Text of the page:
Eastern Highlands Province, Papua New Guinea
Eastern Highlands Province, Papua New Guinea. | Credit: Vika Chartier on Unsplash

Natural Climate Solutions: How Spatial Data Can Help Prioritize Land-Based Climate Mitigation Investments

By Ioana Bouvier, Janet Nackoney, Christine Urbanowicz

USAID’s Sustainable Landscape Opportunity Analyses (SLOAs) provide an overview of options available to reduce greenhouse gas emissions from land conservation, management, and restoration. SLOAs are created through a collaborative process with USAID Missions to help develop programming that aims to reduce carbon emissions and/or increase carbon sequestration. They provide an assessment of land-based climate mitigation opportunities at the national and sub-national level, reflecting the biophysical potential of the land, as well as potential priorities and constraints on different mitigation pathways.

To accompany the SLOA for Papua New Guinea (PNG), USAID has developed a new Geospatial Companion that can assist USAID/PNG in leveraging its SLOA findings for spatial planning, as described below. The Geospatial Companion is a visual tool that brings the maps and data included in the SLOA, as well as additional datasets as applicable, to life as dynamic resources that can be updated to reflect changes in information or priorities. Its user-friendly maps and data can be manipulated and combined to help decision makers visualize and identify where investments in land-based climate mitigation can be most effective, as well as help decision makers integrate climate outcomes with other development priorities. This Geospatial Companion can also serve as a model for the development of other SLOA Geospatial Companions in assisting USAID Missions and partners in leveraging SLOA findings.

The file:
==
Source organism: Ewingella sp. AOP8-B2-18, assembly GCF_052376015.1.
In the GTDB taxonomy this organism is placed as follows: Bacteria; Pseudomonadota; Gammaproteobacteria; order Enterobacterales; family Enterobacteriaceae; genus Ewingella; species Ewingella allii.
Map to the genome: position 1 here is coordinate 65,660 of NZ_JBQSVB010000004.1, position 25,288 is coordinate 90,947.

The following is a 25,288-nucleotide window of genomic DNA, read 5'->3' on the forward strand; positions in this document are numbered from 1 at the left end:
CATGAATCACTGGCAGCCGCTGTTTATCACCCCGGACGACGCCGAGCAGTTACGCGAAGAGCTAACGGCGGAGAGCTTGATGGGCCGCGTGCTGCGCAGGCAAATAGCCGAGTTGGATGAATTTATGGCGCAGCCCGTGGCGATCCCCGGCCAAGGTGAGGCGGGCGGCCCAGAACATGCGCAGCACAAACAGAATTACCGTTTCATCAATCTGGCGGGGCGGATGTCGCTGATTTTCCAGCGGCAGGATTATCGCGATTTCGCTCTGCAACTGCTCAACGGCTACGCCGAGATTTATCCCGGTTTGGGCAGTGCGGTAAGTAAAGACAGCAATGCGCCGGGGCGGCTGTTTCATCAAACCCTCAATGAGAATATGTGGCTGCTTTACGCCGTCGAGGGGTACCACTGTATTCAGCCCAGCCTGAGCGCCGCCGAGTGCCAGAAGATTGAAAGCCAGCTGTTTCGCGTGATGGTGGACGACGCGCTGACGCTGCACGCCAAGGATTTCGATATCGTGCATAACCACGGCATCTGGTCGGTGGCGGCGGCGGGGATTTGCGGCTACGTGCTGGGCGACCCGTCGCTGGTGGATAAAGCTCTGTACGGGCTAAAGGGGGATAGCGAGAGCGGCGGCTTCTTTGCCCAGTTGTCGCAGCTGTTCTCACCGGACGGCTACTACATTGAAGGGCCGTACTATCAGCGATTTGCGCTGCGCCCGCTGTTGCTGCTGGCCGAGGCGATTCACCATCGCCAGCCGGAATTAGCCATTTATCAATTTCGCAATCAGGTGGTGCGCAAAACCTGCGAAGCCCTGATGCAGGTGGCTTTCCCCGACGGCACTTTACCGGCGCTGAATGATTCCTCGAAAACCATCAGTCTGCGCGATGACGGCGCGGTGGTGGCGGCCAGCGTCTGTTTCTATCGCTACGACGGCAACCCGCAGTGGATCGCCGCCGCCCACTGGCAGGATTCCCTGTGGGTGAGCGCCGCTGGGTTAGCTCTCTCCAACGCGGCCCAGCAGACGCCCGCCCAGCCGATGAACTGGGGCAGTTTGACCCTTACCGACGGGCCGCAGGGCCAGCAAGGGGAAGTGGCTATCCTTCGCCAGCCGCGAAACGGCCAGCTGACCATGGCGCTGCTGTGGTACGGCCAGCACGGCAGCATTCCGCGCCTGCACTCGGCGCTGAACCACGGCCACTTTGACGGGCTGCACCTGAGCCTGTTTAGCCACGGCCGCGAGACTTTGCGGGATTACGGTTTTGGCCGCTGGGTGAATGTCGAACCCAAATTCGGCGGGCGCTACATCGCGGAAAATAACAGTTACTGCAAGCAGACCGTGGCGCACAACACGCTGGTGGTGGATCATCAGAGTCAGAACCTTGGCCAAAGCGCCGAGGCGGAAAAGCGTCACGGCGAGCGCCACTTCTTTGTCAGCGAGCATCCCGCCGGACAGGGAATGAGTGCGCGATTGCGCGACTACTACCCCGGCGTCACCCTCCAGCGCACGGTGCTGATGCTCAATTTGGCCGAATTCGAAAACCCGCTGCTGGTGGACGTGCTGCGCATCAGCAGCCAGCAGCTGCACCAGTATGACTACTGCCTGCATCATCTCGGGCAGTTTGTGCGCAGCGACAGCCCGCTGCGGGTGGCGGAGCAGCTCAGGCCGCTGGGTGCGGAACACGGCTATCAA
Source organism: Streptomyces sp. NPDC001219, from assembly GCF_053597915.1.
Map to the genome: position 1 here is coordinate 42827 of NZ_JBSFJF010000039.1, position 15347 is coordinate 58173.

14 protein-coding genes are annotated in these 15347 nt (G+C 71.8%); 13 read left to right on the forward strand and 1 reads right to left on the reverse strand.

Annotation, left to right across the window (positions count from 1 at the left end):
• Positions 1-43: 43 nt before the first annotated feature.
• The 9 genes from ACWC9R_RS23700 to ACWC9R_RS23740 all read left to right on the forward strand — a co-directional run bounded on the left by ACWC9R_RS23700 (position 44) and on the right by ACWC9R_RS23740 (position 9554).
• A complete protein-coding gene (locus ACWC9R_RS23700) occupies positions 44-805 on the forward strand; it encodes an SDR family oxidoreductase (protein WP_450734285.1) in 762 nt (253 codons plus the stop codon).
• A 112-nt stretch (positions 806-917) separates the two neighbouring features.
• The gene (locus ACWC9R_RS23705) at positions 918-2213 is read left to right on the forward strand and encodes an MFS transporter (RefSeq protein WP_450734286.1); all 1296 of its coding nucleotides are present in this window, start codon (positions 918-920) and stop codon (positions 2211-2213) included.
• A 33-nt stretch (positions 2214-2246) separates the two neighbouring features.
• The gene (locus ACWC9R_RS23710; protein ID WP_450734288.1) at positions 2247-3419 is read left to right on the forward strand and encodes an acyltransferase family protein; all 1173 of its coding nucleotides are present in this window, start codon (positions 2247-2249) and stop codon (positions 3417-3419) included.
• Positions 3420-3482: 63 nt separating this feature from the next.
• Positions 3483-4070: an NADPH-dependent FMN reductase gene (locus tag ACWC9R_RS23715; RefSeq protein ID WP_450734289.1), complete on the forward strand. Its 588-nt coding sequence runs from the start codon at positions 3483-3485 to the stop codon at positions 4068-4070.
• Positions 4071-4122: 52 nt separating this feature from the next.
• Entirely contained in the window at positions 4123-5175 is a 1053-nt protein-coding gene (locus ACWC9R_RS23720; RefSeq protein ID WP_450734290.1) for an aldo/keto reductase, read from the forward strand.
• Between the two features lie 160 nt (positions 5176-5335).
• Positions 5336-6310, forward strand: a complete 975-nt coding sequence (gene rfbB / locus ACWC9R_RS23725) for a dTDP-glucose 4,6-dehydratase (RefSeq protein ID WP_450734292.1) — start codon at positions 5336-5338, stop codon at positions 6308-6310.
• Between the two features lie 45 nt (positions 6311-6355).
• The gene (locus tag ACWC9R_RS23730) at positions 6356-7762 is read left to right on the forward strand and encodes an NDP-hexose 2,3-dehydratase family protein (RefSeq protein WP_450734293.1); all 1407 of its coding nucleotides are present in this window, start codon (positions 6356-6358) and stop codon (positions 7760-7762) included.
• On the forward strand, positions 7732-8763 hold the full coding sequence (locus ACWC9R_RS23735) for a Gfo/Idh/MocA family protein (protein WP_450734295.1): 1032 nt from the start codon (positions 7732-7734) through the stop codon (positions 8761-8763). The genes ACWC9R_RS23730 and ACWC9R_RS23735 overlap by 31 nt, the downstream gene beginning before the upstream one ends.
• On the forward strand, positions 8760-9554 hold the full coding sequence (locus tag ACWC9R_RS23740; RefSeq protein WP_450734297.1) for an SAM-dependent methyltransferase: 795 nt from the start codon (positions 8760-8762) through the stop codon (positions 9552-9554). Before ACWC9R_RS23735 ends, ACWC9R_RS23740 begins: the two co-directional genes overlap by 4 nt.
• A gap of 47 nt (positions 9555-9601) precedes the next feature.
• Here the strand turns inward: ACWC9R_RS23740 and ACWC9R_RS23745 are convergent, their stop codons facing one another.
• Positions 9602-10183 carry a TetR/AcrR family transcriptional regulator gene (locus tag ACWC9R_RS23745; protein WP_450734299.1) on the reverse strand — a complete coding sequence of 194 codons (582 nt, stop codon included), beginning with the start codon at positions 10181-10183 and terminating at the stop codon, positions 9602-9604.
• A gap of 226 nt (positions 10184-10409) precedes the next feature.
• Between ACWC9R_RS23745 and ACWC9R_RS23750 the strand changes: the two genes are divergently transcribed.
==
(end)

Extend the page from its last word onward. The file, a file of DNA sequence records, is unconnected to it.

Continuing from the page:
SLOA Geospatial Companion: Papua New Guinea

The island of New Guinea hosts the third largest expanse of tropical rainforests on the planet, among other geographically diverse terrestrial and aquatic environments. PNG comprises the eastern half of the island and is the largest Pacific Island country both by landmass and population. The country has pledged to completely end deforestation by the year 2030 to combat climate change. At the same time, it is undertaking large road and electricity infrastructure projects to spur economic growth and address widespread poverty. 

Understanding where to prioritize investments in PNG to most effectively make advancements in land-based climate mitigation efforts is complicated. There are a wide variety of land governance systems that exist for different types of land resources—from protected areas to agriculture concessions. Furthermore, among the country’s population of over 10 million people, more than 850 languages are spoken and there are more than 600 distinct tribes, each with their own traditional land governance rules.  


To effectively support both PNG’s economic development and the country’s international commitment to protect its forests, USAID’s Geospatial Companion integrates and analyzes land-based climate mitigation datasets together with USAID geographic and programming priorities. It features maps of datasets that are referenced in the PNG SLOA and also includes additional information, such as the forest cover loss “hotspots” shown in Figure 1. 

Looking at the SLOA data alongside complementary datasets allows users to visualize trade-offs or opportunities to develop programming that combines emissions reductions with other priority outcomes, such as biodiversity conservation (Figure 2) or infrastructure development. Dedicated climate change mitigation programs, as well as contributions from other development sector programs, are necessary for achieving USAID’s target of reducing, avoiding, or sequestering six billion metric tons of carbon dioxide equivalent emissions by 2030.